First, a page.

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NBME 21 Answers

nbme21/Block 2/Question#12

A 66-year-old woman comes to the physician because ...


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submitted by nuts4med(4),

I was thinking Chron’s because of the narrowing of the lumen and the picture seemed like there was creeping fat. Now that I think about it though, the LLQ and constipation should have led towards diverticulitis pretty quickly.

suckitnbme  Also agree the narrowing of the lumen plus the pic is pointing towards Crohn's. The acute systemic sx of fever and chills is what made me go with diverticulitis (along with the hx of increasing constipation). +  
pg32  Why does the question say there is NARROWING OF THE LUMEN? Does that happen in diverticulitis? I went with Chron's at the last second against my better judgment because Chron's can cause strictures/narrowing of the lumen. +  

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submitted by imgdoc(47),

The clinical presentation is that of lower abdominal pain, fever, and chills. This alone made me think it was an inflammatory process. Also the question says there are 3 separate poorly delimited regions of narrow lumen. As far as ulcerative colitis is concerned, there are no skip lesions, it is continuous wherever it is. This coupled with the history of constipation makes diverticulitis the best answer choice.

I think it is good to note the demographics. The patient is female and old. That, along with the constipation, made me lean more towards diverticulitis. IBD usually develops in younger persons.

privatejoker  Does the obviously darkened area not point at all towards ischemia of any kind? Maybe I am blind, but I don't see anything that remotely looks like an obstructive diverticulum in this picture. I feel like I would have gotten this question correct if no picture had been provided at all because the symptoms described absolutely pointed towards diverticulitis otherwise. I actually changed my answer because of the image lol +8  
sahusema  Picture is a bullshit distractor +  

Don't this is UC or Crohns. For this question you have to have noticed the age (66 year-old). Lower left quadrant = diverticulitis of elderly & Lower right quadrant = angiodysplasia of elderly (think these were mentioned in Pathoma)

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submitted by burak(12),

What does 3 narrowin means? Is that a cause of diverticulary diseases or the result?? And what is that photo means :/

My reasoning was that it’d be diverticulitis due to the more acute history of presentation: “fever, chills, LLQ pain for 1 day.” Crohn’s should have a longer timeline of presentation; although the skip lesions made this one really tricky. Not sure how the gross pathology photograph plays in though ...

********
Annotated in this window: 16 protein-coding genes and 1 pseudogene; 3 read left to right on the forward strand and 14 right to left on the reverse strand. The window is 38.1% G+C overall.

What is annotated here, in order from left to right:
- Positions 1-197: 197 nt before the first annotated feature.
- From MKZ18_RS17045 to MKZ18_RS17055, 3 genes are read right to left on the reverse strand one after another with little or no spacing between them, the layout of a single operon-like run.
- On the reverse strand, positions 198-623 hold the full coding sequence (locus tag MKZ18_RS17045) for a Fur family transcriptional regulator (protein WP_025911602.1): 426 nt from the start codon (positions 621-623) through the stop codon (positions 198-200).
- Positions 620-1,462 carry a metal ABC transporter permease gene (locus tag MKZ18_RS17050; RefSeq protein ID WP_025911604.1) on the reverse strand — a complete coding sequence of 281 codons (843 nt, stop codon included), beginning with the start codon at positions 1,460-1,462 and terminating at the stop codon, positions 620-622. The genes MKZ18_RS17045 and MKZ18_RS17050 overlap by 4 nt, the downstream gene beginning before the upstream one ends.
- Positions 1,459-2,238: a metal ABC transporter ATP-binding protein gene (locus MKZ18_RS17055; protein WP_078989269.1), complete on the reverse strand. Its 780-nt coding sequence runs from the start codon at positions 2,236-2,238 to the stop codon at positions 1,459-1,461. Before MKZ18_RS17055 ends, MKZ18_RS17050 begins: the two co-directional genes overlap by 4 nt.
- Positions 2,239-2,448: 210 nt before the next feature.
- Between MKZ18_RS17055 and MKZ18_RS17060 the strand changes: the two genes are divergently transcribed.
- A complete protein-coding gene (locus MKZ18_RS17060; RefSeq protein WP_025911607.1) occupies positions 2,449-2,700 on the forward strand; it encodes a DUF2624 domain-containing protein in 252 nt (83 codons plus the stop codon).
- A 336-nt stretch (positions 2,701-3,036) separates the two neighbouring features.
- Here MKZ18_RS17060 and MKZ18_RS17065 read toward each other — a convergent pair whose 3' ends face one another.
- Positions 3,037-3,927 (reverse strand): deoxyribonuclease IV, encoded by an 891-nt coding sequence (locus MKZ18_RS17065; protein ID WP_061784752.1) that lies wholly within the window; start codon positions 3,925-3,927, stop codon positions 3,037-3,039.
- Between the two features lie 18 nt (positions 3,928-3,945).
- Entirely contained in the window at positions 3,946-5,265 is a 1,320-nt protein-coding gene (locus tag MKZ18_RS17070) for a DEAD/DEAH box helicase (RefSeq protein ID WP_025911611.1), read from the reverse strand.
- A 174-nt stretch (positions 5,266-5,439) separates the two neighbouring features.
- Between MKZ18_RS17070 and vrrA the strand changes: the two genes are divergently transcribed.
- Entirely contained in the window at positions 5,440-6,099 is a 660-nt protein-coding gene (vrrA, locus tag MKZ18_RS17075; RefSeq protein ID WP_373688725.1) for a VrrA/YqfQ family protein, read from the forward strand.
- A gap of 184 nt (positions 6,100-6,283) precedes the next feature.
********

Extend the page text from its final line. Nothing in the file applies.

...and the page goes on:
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submitted by angelaq11(18),

I first chose diverticulitis because of the history, but then I saw the picture, and honestly I wish I hadn't. I didn't see ANY diverticulum, so I thought...hmmm, they're want to "trick" me into choosing diverticulitis, but it's actually "something else"... :'( :'(

I picked Crohn’s too. I think the severe constipation over 5 years distracted me.

haliburton  i think it is critical to remember that constipation is what caused the diverticulosis. +3  

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submitted by egghead(0),

What is with the picture? I just would never pick diverticulitis without seeing a diverticulum...

quaper  I spent so long looking at that picture and thinking what the heck are they trying to show me here. I couldn't see any diverticuli, didn't see any cobblestoning, figured the dark patch in between the white patches was necrosis in the end. +1  

remember sigmoid colon has the smallest diameter (hence why Left sided CRC produces the apple core) meaning that it is prone to higher pressures in accordance to laplace' law (pressure inversely proportional to diameter) thus small diameter = high pressure = prone to diverticula formation

chandlerbas  one more thing. this question is not realistic. 5 years of constipation, with fever and chills...yet no hematochezia? ya ok there +  
chandlerbas  wait never mind, the inflammation scars the vasa recta so no bleeding. thanks for coming to my ted talk +2